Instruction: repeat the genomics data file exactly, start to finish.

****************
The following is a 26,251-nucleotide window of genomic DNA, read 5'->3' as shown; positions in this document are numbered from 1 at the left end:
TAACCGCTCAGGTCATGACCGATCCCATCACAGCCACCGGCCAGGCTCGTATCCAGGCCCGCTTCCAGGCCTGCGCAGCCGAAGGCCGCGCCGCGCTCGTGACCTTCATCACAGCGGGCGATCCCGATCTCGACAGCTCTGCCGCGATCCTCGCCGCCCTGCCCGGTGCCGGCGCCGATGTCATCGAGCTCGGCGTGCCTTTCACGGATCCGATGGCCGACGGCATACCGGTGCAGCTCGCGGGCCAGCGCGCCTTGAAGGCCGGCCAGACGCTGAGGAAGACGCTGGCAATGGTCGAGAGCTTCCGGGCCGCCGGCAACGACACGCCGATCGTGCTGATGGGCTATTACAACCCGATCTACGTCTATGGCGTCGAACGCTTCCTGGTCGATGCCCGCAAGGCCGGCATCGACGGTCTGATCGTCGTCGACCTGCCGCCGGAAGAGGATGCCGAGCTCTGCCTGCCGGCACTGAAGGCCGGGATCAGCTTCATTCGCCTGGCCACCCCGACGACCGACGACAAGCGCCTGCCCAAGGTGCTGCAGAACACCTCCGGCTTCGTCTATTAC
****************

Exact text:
The following is a 26,251-nucleotide window of genomic DNA, read 5'->3' as shown; positions in this document are numbered from 1 at the left end:
TAACCGCTCAGGTCATGACCGATCCCATCACAGCCACCGGCCAGGCTCGTATCCAGGCCCGCTTCCAGGCCTGCGCAGCCGAAGGCCGCGCCGCGCTCGTGACCTTCATCACAGCGGGCGATCCCGATCTCGACAGCTCTGCCGCGATCCTCGCCGCCCTGCCCGGTGCCGGCGCCGATGTCATCGAGCTCGGCGTGCCTTTCACGGATCCGATGGCCGACGGCATACCGGTGCAGCTCGCGGGCCAGCGCGCCTTGAAGGCCGGCCAGACGCTGAGGAAGACGCTGGCAATGGTCGAGAGCTTCCGGGCCGCCGGCAACGACACGCCGATCGTGCTGATGGGCTATTACAACCCGATCTACGTCTATGGCGTCGAACGCTTCCTGGTCGATGCCCGCAAGGCCGGCATCGACGGTCTGATCGTCGTCGACCTGCCGCCGGAAGAGGATGCCGAGCTCTGCCTGCCGGCACTGAAGGCCGGGATCAGCTTCATTCGCCTGGCCACCCCGACGACCGACGACAAGCGCCTGCCCAAGGTGCTGCAGAACACCTCCGGCTTCGTCTATTAC